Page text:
This hit so hard, so fast and spread so quickly, it was all over the place before people even knew what was going on. I think that law enforcement and political leaders and even community leaders and activists kind of discounted what was going to happen. But the rage had built up, the frustration had built up, the anger. And it was just in so many different pockets of the city. I've seen what happens when people aren't equipped and they aren't prepared. And they do want a voice, but some people's voices aren't being heard. The narrative is, "Well, we hear you. We know you just want to be heard." And it's like, "No, we really just want to be alive. Stop killing us." That's what we want. Stop killing us. We can talk until we're blue in the face, but we want you to stop killing us. That's our ask. That's our demand. Those are our requirements.

I didn't see one person with a sign or one person that had grave concerns about affordable housing during the Uprising. No one was really talking about jobs right then. They were saying "Don't kill us. Stop killing us. Stop killing us." But the city responds, "Hey, we've got affordable housing." Well, not really, we've got income-based housing. Or, "We've got a couple jobs." That's great and that's amazing and that should've already been in place in a city this size, but also, stop killing us. That's what we're asking. That's what we're demanding, and that's yet to be addressed.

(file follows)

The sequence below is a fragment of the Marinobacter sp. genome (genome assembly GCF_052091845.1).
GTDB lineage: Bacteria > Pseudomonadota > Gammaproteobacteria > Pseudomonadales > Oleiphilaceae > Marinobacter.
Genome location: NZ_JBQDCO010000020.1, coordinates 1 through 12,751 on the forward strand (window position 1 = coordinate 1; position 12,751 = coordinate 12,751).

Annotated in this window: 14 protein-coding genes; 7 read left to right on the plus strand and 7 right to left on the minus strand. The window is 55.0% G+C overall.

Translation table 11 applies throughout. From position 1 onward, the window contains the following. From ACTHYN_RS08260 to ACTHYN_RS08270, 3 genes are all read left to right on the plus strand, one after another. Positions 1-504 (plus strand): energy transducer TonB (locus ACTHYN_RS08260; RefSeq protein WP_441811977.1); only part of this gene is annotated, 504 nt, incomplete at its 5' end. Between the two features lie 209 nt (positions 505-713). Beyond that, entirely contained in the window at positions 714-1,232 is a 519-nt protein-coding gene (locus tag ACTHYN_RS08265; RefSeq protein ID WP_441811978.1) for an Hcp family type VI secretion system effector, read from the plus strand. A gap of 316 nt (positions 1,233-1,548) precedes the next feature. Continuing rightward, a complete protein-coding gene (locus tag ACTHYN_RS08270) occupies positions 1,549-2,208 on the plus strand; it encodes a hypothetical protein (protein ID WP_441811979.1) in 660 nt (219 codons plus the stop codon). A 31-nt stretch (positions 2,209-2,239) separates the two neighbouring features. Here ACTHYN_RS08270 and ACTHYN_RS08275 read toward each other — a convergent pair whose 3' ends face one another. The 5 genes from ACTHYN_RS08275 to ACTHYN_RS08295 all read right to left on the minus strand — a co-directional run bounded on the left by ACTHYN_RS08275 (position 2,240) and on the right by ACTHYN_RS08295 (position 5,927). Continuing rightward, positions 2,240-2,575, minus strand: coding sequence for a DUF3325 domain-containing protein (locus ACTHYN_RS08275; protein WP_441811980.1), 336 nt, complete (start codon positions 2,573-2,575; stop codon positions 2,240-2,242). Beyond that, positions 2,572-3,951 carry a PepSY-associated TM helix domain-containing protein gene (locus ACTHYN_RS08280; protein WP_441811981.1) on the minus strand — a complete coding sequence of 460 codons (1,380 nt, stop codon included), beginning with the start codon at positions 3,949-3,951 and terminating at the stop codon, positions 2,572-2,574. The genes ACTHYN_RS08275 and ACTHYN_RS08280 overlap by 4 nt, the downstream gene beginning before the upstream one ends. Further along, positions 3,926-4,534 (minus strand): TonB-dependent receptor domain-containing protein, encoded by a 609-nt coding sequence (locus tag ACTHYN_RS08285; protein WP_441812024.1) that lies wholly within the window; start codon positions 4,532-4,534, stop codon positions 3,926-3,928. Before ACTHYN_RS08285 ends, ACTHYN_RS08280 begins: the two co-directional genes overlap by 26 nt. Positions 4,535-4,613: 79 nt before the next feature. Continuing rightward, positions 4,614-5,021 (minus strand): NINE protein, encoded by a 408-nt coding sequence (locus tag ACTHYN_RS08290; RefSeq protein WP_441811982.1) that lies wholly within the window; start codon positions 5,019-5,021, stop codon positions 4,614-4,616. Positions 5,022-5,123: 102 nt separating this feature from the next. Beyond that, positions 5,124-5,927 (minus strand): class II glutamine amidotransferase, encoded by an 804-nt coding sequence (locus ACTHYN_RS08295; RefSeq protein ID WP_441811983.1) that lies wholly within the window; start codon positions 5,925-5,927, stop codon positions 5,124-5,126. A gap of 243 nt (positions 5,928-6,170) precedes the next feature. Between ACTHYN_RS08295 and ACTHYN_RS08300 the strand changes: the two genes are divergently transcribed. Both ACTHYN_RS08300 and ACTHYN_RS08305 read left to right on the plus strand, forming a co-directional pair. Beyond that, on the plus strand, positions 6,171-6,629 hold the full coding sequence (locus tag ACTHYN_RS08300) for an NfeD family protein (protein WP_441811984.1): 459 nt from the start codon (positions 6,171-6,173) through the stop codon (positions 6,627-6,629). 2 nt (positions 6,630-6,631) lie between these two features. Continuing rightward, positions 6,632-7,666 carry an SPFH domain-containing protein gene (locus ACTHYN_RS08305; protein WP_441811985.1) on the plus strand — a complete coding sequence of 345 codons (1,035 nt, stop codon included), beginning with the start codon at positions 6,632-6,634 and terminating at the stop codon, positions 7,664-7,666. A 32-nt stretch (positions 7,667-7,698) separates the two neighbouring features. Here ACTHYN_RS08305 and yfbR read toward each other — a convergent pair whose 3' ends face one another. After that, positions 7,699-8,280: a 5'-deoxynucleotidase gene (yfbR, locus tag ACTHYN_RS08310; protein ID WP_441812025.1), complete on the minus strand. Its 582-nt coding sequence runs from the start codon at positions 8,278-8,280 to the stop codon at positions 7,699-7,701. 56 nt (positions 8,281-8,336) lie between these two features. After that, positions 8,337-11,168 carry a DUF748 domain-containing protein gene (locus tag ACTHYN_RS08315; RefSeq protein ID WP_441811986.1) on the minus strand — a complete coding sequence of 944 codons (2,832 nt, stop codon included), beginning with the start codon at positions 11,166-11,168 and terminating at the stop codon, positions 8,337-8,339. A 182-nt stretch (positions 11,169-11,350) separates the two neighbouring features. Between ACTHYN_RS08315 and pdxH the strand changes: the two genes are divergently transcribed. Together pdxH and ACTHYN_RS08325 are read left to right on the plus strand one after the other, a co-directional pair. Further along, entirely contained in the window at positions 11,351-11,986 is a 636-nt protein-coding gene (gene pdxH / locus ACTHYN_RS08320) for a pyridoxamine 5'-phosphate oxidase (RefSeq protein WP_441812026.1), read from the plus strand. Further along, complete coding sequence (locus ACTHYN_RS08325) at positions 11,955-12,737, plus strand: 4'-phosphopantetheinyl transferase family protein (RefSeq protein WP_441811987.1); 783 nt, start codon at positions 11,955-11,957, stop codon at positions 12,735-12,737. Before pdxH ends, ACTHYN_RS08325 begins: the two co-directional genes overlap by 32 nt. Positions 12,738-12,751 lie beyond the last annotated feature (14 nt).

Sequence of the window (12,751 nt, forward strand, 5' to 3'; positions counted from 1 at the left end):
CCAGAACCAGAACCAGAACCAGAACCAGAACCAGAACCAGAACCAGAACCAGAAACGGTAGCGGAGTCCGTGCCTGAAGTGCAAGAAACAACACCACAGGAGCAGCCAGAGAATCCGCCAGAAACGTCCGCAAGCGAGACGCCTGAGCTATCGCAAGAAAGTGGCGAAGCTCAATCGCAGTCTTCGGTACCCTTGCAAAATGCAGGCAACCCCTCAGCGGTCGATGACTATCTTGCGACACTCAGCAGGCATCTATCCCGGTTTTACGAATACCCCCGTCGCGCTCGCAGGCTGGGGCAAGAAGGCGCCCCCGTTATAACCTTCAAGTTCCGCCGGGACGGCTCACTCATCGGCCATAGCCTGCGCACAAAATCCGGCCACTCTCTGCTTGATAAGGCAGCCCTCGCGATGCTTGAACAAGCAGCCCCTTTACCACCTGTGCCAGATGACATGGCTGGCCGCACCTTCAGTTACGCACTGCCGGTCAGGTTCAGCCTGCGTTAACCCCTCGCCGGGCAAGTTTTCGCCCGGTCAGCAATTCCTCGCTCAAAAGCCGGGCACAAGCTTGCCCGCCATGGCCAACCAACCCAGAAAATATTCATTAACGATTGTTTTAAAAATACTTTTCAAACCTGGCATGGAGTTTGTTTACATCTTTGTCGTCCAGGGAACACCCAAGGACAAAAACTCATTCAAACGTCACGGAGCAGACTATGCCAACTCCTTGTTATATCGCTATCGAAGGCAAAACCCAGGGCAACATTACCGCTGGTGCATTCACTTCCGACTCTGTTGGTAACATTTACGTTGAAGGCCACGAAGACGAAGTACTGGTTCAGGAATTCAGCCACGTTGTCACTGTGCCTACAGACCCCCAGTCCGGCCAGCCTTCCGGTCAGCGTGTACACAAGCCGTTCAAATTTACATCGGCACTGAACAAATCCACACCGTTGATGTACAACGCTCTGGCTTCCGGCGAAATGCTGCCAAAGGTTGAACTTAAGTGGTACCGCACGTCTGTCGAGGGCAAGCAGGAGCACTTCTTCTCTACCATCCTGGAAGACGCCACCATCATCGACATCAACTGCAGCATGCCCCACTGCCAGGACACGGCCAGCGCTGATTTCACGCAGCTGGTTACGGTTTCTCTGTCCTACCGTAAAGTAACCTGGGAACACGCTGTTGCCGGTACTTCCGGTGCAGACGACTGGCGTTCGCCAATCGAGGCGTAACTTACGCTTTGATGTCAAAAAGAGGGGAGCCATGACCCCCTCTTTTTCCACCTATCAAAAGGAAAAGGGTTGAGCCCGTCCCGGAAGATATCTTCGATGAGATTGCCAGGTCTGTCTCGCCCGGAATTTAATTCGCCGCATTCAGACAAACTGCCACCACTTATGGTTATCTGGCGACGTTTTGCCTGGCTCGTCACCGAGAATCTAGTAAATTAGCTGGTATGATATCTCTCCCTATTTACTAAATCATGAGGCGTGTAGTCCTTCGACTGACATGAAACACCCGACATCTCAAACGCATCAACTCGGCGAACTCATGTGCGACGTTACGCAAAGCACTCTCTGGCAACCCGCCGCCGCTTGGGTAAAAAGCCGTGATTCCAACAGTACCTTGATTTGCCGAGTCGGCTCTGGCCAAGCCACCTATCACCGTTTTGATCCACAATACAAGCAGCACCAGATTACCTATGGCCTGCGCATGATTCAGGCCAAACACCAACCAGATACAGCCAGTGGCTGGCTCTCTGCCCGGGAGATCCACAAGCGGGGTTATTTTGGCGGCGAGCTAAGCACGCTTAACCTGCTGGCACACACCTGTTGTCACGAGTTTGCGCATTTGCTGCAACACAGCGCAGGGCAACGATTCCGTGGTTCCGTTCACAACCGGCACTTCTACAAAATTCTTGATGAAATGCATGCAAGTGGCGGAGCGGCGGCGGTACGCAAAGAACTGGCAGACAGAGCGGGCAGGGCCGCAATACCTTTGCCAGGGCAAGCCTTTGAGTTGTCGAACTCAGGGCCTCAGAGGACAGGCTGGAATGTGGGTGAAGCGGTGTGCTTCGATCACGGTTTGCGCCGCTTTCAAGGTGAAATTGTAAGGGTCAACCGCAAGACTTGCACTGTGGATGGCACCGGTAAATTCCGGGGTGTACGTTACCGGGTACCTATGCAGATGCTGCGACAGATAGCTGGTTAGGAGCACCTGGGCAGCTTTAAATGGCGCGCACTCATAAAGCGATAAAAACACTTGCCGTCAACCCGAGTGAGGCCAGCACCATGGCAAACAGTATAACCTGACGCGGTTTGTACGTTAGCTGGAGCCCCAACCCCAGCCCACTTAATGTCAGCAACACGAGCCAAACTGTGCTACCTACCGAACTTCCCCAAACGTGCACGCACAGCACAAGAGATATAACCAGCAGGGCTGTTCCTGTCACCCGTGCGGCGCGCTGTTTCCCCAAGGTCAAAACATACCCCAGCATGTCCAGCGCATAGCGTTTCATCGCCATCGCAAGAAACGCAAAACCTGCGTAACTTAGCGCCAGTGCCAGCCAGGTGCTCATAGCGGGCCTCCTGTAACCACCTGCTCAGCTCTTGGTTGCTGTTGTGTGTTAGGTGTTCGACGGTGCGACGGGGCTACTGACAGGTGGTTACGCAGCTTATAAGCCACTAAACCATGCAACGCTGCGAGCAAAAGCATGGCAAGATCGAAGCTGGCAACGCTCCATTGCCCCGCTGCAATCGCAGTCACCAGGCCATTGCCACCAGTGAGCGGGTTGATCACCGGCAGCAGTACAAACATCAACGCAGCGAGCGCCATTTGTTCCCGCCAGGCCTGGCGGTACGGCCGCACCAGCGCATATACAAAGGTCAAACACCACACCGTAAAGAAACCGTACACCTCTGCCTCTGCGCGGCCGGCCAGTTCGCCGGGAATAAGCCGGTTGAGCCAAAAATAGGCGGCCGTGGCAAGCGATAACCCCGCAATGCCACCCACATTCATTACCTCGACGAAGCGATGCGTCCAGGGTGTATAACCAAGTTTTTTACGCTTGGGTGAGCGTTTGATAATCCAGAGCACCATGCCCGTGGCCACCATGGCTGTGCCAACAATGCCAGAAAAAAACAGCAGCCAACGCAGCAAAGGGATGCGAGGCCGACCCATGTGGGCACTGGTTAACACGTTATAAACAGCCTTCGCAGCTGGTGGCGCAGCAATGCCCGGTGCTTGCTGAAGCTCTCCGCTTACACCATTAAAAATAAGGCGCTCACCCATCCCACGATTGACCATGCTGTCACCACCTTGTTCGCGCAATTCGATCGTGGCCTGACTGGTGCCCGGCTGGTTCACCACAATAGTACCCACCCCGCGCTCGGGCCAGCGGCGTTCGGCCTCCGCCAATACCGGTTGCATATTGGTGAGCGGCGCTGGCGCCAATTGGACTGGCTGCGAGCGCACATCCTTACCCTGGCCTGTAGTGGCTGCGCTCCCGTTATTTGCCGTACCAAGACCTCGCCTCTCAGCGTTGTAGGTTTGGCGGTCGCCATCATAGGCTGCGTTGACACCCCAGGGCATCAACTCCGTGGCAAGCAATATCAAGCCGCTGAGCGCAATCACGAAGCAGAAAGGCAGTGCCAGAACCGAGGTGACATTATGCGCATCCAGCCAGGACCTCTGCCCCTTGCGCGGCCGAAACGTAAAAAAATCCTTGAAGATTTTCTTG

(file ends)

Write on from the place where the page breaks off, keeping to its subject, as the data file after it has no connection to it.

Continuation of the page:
Speaking of which, the September shooting death of Ruben Galindo has stirred some controversy after the body cam footage was released last week, although there hasn't been as much of a community response from the activist scene as with other incidents. Why is that?

I've been on the outside looking in, because I just got back into town late last night. I look at who's responsible for activism here in Charlotte. There's only a few people. The circle is very, very small, and there's only a couple people who can galvanize the community.

Can you imagine continuously pouring into your community; you're always the one they call, you're always the one responsible, but if you don't do everything that you're expected to do, you're discarded, and it falls flat?

Obviously, those key people are doing the work. Respect that work. If you're not going to respect that work, stop calling upon them. Let them go about their lives, and do what they need to do to be whole. There are some people who have been out of town, there's been some people who haven't been around, just because there's other things happening. So where's the work? Now is the time to stand up for everyone who has said that they were doing the work before.